Eye on Integration
Stepping up to the Challenge of Multidepartmental Management
By Lynn Nace
Wanted: A take-charge, open-minded, financial wizard needed to motivate radiologic technologists, clinical laboratory scientists, respiratory care practitioners and other health care personnel. Individual must also be a team leader, responsible delegator and one step ahead of regulatory issues in various allied health disciplines.
Does this fictitious want ad describe you? If you’re interested in multidepartmental management, it should.
Dwindling reimbursements coupled with escalating overhead expenses are forcing more and more hospitals and medical centers to restructure both personnel and entire departments. For the institution, this often means a smaller workforce with a larger workload. For the middle manager, it often leads to cross-over into disciplines of which the individual(s) has little to no knowledge.
That was the case for Bill Morse, BS, ARRT, CRT, director of Radiology and Laboratory Services at Watsonville (CA) Community Hospital. After managing the radiology department for nearly seven years, Morse was approached by upper management with a proposition to also oversee laboratory operations. Feeling a bit apprehensive and concerned if he had the right skills and knowledge to manage another department, he accepted and is now thankful for the opportunity.
“Because my professional background is radiology, there was a tremendous learning curve for me to understand the day-to-day operations that occur in the lab,” he recalls. “However, the transition was successful. I soon realized the similarities of each department and used that to my advantage.”
Noting that “all managers who go into a technical realm with no understanding of what the staff does makes the individual very vulnerable,” Morse highlights a few key characteristics that all multidepartmental managers must possess:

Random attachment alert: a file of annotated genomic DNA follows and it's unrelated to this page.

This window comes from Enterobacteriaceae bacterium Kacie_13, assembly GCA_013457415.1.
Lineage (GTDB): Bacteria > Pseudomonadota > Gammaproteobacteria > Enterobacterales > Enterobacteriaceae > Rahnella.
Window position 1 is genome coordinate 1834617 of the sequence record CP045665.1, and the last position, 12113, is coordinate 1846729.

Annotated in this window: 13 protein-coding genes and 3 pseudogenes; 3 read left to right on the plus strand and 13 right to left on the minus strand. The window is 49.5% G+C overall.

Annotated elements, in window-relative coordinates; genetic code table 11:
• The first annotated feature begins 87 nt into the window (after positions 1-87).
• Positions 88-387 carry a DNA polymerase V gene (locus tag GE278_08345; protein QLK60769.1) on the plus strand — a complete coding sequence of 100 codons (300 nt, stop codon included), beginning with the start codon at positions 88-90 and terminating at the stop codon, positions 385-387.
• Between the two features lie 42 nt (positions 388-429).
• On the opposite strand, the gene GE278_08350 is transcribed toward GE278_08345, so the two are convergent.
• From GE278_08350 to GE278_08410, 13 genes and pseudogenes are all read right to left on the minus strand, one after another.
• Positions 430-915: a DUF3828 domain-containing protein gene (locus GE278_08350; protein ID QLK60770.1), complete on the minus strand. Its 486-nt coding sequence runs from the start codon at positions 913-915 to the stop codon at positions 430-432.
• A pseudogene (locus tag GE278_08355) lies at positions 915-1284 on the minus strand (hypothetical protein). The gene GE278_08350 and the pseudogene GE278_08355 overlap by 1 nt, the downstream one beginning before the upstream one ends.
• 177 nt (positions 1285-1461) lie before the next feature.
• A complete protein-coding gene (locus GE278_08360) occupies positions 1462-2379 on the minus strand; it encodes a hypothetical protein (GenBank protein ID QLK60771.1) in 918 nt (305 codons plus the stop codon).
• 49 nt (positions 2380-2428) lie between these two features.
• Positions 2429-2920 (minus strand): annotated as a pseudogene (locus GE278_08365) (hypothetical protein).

* the ability to juggle several tasks at the same time;
* good communication skills;
* good delegation skills with the ability to follow-up on all projects;
* the ability and interest to stay one step ahead of regulatory changes;
* strong team leadership skills;
* a willingness to receive suggestions from the staff, particularly on making departmental and/or procedural changes; and, most importantly,
* the ability to hire reliable operational supervisors who will oversee some of the day-to-day tasks in each department.
“[A multidepartmental manager] is judged before he/she even gets into the department,” adds Morse. “Therefore, you must have these qualities or you will fail.”
And while stepping into the position may be frightening, interdisciplinary management definitely advances one’s career and makes you extremely marketable in the long run, says Morse.
“It proves that you, as a manager, are capable of crossing the imaginary internal walls that are sometimes built between departments, and that you can lead others across those boundaries to reach the common goal of patient and physician satisfaction,” he explains.
One way to break down those barriers is to always stay in touch with the staff by holding regular meetings and communicating with them on a daily basis.
“Having one manager who also oversees other departments can be very frustrating for personnel,” Morse says, adding, “They may have a sense of lost leadership when they don’t see the manager very often. You must have the ability and leadership skills to continue to guide them in the right direction.”
Looking ahead, Morse predicts that within five years most managers will be responsible for overseeing at least two departments. This may include areas outside of the individual’s technical expertise as well as same-discipline departments located in satellite clinics, off-campus practices and the like. National organizations can better prepare professionals to accept and flourish in these new roles by offering on going seminars and workshops on regulatory updates, financial issues and communication skills, he suggests.
But above all, the individual must have the desire to succeed. It’s a challenge, says Morse, well worth the effort.
Lynn Nace is editor of ADVANCE for Administrators of the Laboratory.
QUALITIES OF A SUCCESSFUL MULTIDEPARTMENTAL MANAGER
* the ability to juggle several tasks at the same time
* good communication skills
* good delegation skills with the ability to follow-up on projects
* the ability and interest to stay one step ahead of regulatory changes
* strong team leadership skills
* a willingness to receive suggestions from the staff, particularly on making departmental and/or procedural changes
* the ability to hire reliable operational supervisors who will oversee some of the day-to-day tasks in each department
Eye on Integration is sponsored by theCertification in Clinical Systems Management online graduate program at the University of Medicine and Dentistry of New Jersey. The certification program, which leads to a master’s degree in Clinical Systems Management, has been developed in collaboration with CLMA. Visit http://www.umdnj.edu/chsweb/ for details.